The cells that may give rise to these neuroendocrine tumors (carcinoids) are called enterochromaffin cells. These cells are located throughout the body; however carcinoid tumors primarily occur in:
• Appendix (35% of all carcinoid tumors)
• Small intestine (22%)
• Lung (15%)
• Rectum (10%)
• Stomach (3%)
Carcinoid tumors may produce an excess of biologically active substances, such as serotonin, tachykinins (such as substance P), histamine, prostaglandins, etc. It is only when these secretions exceed particular amounts that symptoms start manifesting. The most common endocrine consequences of these tumors are –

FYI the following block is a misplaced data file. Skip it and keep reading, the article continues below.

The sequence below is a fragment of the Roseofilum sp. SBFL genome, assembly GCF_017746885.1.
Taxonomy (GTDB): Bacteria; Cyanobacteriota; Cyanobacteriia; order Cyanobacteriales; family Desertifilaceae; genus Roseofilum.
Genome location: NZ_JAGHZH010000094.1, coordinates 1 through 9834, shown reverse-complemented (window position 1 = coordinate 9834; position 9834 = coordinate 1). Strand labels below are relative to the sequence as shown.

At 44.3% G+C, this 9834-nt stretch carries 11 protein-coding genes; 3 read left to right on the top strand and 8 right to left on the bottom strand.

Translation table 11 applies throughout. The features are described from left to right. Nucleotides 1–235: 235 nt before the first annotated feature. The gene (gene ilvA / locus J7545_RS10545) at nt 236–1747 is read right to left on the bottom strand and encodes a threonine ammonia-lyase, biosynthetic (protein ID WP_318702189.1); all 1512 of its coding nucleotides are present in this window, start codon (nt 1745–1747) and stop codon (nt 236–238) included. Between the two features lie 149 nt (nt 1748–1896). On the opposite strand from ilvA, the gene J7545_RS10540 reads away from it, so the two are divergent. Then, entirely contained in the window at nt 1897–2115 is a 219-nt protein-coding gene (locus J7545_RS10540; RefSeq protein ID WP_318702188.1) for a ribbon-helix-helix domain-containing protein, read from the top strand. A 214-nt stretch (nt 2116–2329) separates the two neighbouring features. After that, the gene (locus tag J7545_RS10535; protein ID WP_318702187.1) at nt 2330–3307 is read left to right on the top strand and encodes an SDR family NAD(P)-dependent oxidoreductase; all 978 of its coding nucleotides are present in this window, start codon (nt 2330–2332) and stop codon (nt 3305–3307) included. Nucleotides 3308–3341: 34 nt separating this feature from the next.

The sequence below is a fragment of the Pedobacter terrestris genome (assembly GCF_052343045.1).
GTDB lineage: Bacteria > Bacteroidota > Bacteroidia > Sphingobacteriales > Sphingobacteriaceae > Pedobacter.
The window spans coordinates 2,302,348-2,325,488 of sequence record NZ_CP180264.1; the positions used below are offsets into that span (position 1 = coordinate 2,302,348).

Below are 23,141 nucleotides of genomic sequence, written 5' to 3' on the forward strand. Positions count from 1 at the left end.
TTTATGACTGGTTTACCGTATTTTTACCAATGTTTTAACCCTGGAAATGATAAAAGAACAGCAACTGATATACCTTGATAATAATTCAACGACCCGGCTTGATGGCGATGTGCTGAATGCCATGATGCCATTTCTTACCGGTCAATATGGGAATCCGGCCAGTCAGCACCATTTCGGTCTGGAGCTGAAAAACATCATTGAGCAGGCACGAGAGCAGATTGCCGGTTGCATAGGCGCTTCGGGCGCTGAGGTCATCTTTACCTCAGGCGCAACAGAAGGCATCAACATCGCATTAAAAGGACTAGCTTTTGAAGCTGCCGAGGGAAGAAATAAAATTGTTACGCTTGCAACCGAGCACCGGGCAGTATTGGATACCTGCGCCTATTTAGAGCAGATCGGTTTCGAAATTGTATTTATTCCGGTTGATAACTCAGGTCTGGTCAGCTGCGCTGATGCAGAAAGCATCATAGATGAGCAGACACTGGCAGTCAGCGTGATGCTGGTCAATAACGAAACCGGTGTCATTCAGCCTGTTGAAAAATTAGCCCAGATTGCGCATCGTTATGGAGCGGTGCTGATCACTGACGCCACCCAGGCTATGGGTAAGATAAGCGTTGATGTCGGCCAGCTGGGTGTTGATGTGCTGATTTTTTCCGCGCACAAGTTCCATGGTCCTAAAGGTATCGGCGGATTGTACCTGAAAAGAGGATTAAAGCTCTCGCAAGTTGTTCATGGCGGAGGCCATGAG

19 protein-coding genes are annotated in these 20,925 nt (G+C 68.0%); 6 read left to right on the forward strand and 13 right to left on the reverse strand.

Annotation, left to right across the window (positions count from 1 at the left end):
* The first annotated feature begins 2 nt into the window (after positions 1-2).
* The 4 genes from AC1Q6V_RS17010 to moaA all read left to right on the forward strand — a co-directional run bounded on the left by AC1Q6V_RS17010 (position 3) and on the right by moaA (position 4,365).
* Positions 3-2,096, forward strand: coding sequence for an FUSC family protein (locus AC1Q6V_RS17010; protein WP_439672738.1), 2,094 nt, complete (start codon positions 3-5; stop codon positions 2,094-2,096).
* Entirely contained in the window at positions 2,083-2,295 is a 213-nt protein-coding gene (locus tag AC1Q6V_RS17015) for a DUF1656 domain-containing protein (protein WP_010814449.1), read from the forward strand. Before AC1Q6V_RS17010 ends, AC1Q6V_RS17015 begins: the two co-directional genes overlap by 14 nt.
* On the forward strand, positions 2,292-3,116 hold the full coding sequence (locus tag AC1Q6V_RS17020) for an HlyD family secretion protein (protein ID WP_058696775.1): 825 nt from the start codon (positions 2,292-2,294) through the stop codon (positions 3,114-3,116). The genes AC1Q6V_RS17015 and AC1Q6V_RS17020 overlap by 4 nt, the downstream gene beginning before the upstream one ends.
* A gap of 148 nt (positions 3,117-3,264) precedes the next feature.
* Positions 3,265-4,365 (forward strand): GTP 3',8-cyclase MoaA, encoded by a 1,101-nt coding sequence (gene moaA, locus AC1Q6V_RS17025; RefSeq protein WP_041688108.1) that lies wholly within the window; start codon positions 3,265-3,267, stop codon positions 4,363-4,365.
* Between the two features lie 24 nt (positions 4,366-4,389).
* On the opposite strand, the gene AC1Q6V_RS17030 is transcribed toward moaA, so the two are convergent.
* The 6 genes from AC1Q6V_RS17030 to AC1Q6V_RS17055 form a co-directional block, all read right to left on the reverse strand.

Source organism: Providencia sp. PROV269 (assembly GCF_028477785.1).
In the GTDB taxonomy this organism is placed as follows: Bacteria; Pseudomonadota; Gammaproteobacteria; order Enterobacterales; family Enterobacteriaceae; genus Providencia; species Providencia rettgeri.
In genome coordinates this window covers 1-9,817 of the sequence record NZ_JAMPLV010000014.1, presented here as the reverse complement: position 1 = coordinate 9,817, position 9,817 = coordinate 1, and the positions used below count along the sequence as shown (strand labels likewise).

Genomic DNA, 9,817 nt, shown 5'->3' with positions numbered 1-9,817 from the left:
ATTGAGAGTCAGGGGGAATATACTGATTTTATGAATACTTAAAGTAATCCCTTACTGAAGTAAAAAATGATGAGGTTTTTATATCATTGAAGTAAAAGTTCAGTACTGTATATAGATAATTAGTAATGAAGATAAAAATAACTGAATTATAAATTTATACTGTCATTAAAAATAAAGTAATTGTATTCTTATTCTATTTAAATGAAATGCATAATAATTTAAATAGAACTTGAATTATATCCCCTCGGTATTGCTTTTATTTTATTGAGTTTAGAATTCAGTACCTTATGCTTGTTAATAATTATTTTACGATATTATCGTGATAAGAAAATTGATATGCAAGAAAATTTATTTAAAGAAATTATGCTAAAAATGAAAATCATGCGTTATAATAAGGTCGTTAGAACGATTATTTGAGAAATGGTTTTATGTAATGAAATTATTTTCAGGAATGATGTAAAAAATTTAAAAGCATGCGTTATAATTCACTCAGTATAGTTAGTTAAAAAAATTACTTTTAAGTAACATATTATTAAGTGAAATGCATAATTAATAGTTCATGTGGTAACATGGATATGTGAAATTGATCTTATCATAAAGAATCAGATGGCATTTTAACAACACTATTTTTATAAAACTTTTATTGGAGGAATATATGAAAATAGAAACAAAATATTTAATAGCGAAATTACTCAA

• Cutaneous flushing,
• And heart diseases.
Risk Factors that increase the chances of this syndrome includes- Family history of genetic syndromes like Multiple Endocrine Neoplasia type 1 (MEN 1), pernicious anemia and run in the family.
Surgical removal is most effective when a carcinoid tumor and for symptoms Octreotide is a commonly used drug.
Latest Publications and Research on Carcinoid TumorsPostoperative radiotherapy for residual tumor of primary mediastinal carcinoid teratoma. - Published by PubMed
Biotherapies for GEP-NETs. - Published by PubMed
Neuroendocrine tumours of the small intestine. - Published by PubMed
Serotonin and the 5-HT7 receptor: the link between Hepatocytes, IGF-1 and Small intestinal neuroendocrine tumors. - Published by PubMed
Terminal Ileal Carcinoid Tumor without Hepatic or Extrahepatic Metastasis Causing Carcinoid Syndrome. - Published by PubMed